"You don't have a phone?" John pushes the fridge closed.
"No." Rodney's mouth goes tight.
"You don't have a phone?"
"Sixteen-year-old college student!" Rodney waves his arms about. He tries to get past John, returning to the fridge when can't. "I survive on scholarships. Life is school, and it's Pegasus, and it's, well, me." By the time he finishes his sentence, Rodney's speaking to the fridge. "I know it sounds crazy, but there are rather a lot of things I'm no good at."
"I get that," John says. He boosts himself up on the island, one leg stretched out to keep Rodney from running for the door. "You weren't expecting me. I wasn't expecting you either."
Rodney smiles at the refrigerator. He opens it up again and grabs them both a root beer.
"You gonna make me breakfast, too?" John asks.
"I didn't realise it had been a week. So, I'm, you know, sorry." He looks up at John, his jaw working, his hands up in the air.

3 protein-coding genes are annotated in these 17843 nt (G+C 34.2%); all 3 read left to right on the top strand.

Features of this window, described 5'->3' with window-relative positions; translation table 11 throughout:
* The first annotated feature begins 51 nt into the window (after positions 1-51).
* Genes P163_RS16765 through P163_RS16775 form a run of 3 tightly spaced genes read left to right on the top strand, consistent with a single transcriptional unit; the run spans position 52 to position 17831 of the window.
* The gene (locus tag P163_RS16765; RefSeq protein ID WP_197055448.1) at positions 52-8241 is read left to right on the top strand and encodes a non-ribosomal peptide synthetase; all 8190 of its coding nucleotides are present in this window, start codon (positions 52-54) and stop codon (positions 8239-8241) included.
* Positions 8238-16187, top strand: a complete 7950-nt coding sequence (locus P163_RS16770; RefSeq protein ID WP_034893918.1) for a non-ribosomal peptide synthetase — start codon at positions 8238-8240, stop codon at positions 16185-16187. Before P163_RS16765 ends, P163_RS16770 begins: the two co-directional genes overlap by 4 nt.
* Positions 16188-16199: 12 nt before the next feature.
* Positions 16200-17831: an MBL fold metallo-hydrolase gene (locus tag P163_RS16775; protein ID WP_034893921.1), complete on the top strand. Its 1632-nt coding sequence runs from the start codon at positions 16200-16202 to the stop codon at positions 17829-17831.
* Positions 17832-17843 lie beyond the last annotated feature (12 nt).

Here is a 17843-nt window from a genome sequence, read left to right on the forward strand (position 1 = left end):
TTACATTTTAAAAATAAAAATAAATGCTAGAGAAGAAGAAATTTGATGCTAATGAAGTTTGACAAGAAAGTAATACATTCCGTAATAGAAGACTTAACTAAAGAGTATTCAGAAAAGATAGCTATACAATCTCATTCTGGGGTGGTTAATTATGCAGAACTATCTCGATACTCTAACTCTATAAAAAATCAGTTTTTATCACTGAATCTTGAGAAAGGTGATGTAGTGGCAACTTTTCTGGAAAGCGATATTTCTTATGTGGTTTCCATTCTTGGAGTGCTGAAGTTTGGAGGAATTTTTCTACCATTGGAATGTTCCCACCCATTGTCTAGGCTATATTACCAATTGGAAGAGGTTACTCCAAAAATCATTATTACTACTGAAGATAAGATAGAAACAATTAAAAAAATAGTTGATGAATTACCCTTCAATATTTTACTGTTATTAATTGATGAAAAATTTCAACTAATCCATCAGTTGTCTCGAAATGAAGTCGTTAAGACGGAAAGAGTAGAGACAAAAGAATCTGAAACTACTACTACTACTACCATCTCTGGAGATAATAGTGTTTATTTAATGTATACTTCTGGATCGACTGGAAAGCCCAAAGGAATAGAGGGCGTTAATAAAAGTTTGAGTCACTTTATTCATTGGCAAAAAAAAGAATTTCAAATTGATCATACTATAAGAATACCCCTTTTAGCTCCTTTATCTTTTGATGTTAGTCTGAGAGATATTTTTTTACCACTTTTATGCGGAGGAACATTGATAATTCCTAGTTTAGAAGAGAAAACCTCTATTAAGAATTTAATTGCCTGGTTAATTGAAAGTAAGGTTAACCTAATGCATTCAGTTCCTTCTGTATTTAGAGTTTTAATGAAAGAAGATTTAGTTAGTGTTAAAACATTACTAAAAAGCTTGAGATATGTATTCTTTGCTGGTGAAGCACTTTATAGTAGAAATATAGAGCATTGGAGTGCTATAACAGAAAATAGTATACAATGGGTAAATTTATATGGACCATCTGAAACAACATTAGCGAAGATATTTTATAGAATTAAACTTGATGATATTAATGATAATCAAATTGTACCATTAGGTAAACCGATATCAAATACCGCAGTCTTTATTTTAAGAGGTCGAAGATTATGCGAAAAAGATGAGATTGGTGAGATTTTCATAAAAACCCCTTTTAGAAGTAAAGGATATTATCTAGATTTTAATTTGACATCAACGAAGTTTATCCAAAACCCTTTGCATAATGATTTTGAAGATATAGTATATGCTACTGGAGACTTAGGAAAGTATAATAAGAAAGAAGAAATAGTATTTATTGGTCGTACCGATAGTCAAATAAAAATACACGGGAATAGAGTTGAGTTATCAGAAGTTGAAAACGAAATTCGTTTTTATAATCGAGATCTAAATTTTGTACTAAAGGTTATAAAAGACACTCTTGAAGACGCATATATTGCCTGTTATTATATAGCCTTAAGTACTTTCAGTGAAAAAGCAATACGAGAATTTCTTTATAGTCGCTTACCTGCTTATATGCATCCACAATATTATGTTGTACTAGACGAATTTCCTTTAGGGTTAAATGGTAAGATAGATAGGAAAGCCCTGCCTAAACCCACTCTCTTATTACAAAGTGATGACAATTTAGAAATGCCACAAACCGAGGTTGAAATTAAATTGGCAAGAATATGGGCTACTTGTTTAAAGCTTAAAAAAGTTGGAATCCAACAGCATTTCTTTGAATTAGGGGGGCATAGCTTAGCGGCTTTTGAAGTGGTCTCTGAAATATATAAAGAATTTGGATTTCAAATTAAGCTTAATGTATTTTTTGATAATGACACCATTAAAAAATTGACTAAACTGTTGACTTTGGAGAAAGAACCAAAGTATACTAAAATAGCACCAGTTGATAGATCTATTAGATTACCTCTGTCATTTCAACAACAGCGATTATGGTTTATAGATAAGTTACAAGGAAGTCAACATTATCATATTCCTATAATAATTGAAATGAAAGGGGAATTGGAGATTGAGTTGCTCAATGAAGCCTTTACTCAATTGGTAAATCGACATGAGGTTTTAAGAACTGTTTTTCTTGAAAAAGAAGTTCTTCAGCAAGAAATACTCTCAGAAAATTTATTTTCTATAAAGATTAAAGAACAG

"Is that your apology?"
Rodney lets out a long breath. "Yes, I will buy you breakfast." His hands come down on John's thighs. They're set up just right for John to lean over for a kiss.
"Good. Let's get out of here."
Rodney follows him upstairs, and he stands outside the bedroom door as John gets dressed, talking the entire time about what they should do with their Sunday. Go do something, he says, something not at Atlantis, because Sumner's been on him all week to give all the planes a once-over, and, besides, even birds can't fly all the time.
"That's what you think," John says, and he kisses Rodney against the linen closet.
They take John's Jeep, and they drive. Nowhere in mind, but Rodney navigates from the passenger's seat, anyway. John will have to tell him about the Air Force, and his dad, tell him about the plans John had and how they're changing.
But, right now, on this long California road, it's easier to kiss Rodney at the stoplight and listen to him ramble about the sun, about the sky, and how a plane stays in the air.